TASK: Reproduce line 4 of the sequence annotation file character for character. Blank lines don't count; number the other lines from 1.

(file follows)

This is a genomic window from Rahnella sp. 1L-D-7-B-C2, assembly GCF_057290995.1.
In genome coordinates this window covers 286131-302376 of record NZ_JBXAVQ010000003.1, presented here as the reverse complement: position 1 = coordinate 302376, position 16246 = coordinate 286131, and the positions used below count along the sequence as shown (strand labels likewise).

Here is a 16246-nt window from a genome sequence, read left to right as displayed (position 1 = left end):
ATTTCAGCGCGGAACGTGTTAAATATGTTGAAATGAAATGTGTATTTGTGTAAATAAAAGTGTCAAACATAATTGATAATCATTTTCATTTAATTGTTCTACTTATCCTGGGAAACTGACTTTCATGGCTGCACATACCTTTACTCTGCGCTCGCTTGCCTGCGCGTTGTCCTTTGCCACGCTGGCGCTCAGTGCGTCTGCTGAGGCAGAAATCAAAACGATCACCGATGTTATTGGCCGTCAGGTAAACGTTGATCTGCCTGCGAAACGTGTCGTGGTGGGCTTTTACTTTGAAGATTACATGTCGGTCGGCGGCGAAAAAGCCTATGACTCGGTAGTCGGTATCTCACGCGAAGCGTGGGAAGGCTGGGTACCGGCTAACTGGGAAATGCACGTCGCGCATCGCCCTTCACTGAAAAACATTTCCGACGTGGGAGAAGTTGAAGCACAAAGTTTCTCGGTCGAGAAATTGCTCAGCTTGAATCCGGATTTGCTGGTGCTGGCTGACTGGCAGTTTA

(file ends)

ATTTCAGCGCGGAACGTGTTAAATATGTTGAAATGAAATGTGTATTTGTGTAAATAAAAGTGTCAAACATAATTGATAATCATTTTCATTTAATTGTTCTACTTATCCTGGGAAACTGACTTTCATGGCTGCACATACCTTTACTCTGCGCTCGCTTGCCTGCGCGTTGTCCTTTGCCACGCTGGCGCTCAGTGCGTCTGCTGAGGCAGAAATCAAAACGATCACCGATGTTATTGGCCGTCAGGTAAACGTTGATCTGCCTGCGAAACGTGTCGTGGTGGGCTTTTACTTTGAAGATTACATGTCGGTCGGCGGCGAAAAAGCCTATGACTCGGTAGTCGGTATCTCACGCGAAGCGTGGGAAGGCTGGGTACCGGCTAACTGGGAAATGCACGTCGCGCATCGCCCTTCACTGAAAAACATTTCCGACGTGGGAGAAGTTGAAGCACAAAGTTTCTCGGTCGAGAAATTGCTCAGCTTGAATCCGGATTTGCTGGTGCTGGCTGACTGGCAGTTTA